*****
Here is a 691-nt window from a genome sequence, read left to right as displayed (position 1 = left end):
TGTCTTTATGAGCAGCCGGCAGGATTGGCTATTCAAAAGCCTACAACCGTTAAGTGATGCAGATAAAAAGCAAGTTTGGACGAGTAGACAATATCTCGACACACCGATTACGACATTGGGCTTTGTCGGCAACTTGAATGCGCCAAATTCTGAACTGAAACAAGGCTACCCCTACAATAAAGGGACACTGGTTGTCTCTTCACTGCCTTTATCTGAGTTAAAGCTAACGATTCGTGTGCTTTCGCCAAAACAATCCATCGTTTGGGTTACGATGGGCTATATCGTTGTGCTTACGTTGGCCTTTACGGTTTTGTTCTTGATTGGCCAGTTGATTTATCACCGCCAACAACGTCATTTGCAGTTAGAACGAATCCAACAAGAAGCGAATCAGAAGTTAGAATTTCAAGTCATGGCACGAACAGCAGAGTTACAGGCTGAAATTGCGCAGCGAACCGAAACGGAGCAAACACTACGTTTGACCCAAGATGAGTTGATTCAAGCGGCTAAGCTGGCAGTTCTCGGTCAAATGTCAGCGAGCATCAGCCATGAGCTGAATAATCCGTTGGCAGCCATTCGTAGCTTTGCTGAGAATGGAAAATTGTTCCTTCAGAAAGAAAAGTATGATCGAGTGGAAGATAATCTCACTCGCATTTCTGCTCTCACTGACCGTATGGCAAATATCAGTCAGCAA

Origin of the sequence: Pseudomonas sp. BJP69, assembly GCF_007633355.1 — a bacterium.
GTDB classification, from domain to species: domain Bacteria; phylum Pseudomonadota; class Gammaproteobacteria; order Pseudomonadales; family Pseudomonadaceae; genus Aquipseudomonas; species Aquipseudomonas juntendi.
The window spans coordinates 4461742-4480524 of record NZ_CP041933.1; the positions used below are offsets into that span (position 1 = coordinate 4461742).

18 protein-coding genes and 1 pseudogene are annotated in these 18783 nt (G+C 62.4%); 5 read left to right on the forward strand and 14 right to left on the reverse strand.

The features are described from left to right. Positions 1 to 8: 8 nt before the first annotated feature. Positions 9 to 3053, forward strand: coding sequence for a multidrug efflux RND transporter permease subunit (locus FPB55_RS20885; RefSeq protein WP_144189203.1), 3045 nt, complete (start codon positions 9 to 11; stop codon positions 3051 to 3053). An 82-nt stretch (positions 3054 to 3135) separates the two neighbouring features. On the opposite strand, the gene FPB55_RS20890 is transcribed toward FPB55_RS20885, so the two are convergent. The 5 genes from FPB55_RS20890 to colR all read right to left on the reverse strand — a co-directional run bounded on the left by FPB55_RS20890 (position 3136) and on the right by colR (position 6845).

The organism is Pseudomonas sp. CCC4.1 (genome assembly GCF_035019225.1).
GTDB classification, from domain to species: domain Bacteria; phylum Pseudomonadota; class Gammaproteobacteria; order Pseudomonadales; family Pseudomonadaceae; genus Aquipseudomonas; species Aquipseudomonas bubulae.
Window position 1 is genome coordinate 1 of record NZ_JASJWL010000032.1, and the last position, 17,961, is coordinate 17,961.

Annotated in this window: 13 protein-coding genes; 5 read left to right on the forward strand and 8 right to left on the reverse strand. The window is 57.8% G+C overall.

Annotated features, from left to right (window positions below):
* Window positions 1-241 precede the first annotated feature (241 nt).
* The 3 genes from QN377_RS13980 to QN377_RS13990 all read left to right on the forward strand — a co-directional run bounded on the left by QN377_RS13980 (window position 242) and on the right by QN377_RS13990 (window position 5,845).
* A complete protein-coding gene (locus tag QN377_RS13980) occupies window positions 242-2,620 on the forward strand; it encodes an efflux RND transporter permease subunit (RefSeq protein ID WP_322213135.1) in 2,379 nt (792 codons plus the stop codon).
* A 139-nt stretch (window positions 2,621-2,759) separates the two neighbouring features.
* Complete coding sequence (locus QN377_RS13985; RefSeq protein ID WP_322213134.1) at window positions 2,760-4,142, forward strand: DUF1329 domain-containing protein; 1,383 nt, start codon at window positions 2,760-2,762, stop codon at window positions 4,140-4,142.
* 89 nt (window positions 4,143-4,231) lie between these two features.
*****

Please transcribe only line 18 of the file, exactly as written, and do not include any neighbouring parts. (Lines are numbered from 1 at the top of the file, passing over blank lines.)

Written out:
* 89 nt (window positions 4,143-4,231) lie between these two features.